The Supreme Court began hearing oral arguments this month in a case which could determine the future of fake clinics and their ability to spread misinformation to patients nationwide. In response, hundreds of activists gathered in D.C. to demand that so-called Crisis Pregnancy Centers #EndTheLies.
National Institute of Family and Life Advocates (NIFLA) v. Becerra is a case challenging a California law signed by Gov. Jerry Brown in late 2015 that required unlicensed facilities, like crisis pregnancy centers (CPCs), to inform their clients that they are not licensed medical organizations recognized by the state. According to the San Francisco Chronicle, California has over 200 crisis pregnancy centers; while they look like licensed health providers, CPCs are often instead politically organizations funded by religiously-affiliated, anti-abortion groups. Some go so far as to open their doors next to real abortion clinics in their efforts to steer patrons away from choosing abortion; others traffic in misinformation to delay abortion procedures or otherwise make accessing abortion care more complicated for the women they serve.
To combat this, the Reproductive FACT (Freedom, Accountability, Comprehensive Care and Transparency) Act required CPCs to post a notice stating that “California has public programs that provide immediate free or low-cost access to comprehensive family planning services (including all FDA-approved methods of contraception), prenatal care and abortion for eligible women” alongside a phone number for the county social services office to see if a patron qualified. It also required unlicensed facilities to provide information for their visitors on how to find a licensed medical facility.
“It would be a very different conversation if CPCs were saying exactly who they were up front,” Nourbese Flint, director of the reproductive health program for Black Women for Wellness, an organization that helped pass the FACT Act, pointed out to Ms. “It looks like a clinic, walks like a clinic, with people in doctor gear and uniforms on. If you were really in the business of helping women, you wouldn’t need to do all that.”
For women seeking medical advice, access to accurate healthcare information can be the difference between life and death. CPCs lies to their patients, provide them with deceiving and misleading medically inaccurate information and sometimes even purposefully frighten or coerce women into making decisions about their reproductive health. To make matters worse, many women go to such clinics thinking they are comprehensive reproductive health care providers who offer abortions—and they are often targeted by CPCs because they are from low-income communities, attending nearby colleges or from communities of color.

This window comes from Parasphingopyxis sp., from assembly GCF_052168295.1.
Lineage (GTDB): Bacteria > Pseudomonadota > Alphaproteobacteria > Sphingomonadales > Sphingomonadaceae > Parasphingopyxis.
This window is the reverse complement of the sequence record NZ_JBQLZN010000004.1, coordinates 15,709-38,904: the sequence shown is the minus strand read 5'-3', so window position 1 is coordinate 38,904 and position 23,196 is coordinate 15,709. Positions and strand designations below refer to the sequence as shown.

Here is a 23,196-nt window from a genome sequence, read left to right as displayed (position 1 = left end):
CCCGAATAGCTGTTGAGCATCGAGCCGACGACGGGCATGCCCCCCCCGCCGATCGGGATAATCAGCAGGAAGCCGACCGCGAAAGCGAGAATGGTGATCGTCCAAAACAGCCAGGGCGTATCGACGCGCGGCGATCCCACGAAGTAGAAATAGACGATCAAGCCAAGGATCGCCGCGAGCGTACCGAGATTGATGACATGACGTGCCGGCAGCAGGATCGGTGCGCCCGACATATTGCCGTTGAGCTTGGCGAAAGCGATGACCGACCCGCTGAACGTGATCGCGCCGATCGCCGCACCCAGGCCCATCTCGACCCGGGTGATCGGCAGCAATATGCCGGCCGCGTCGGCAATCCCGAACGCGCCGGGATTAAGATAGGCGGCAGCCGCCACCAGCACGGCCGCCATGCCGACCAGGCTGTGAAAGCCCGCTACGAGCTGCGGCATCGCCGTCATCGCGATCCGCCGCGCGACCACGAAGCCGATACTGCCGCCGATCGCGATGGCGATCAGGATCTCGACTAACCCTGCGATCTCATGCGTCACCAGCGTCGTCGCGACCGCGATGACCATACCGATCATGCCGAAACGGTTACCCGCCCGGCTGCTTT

“[This is] about the simple proposition that women seeking health care deserve the truth,” Debra L. Ness, the President of the National Partnership for Women & Families, said in a statement. “Women deserve unbiased information about their health care options. We have the right to transparent, truthful health information.”
NIFLA claims that the FACT Act violates the freedom of speech rights of CPCs. A federal appeals court disagreed in October of 2016, when a judge ruled in favor of California’s government’s right to enforce it. Now, the anti-abortion organization is taking its challenge to the Supreme Court—and advocates greeted them outside on March 20 to demand that CPCs #EndTheLies with a protest and rally that featured a slew of abortion rights leaders from organizations like NARAL, Planned Parenthood, ReproAction and Feminist Majority Foundation (FMF).
“I was thrilled to see that even in the freezing rain, that even after having to leave NYC at three and four a.m., that so many activists from New York and across the country showed up last Tuesday for truth,” Nicole Moore, Director of Communications for Lady Parts Justice League, told Ms. “It says a lot that in 2018 we have to stand at the steps of the Supreme Court for an #EndTheLies rally to demand an end to the intentional deception of women. And it’s absurd that we have to have a public demonstration to let the Supreme Court understand that lying to women about our healthcare options is wrong and unacceptable, but it was so awesome to see so many of us there taking that stand. It’s a day I will long remember.”
As The Atlantic’s Emma Green notes: “this case is about the way abortion-debate opponents wield information and regulation as weapons.” A lack of access to reproductive resources in low-income communities is already glaring, and wildly disparate rates of infant and maternal mortality between women of color, especially black women, and white women have already been well-recorded. Laws like the FACT Act take on those disparities directly—and the impact of this Supreme Court case could hamper future challenges to fake clinics and put women at more risk.
“It is unacceptable in our democracy that fake women’s health clinics plague college campuses and under-resourced communities across the country while comprehensive, compassionate and legitimate women’s health care providers are under attack and continue to close,” Director of the National Clinic Access Project for the Feminist Majority Foundation, duVergne Gaines, JD, said after attending the rally. “This must end.”
Natasha Piñon is an Editorial Intern at Ms. and a junior at the University of Southern California, where she studies political science and journalism. She also writes for The Daily Trojan.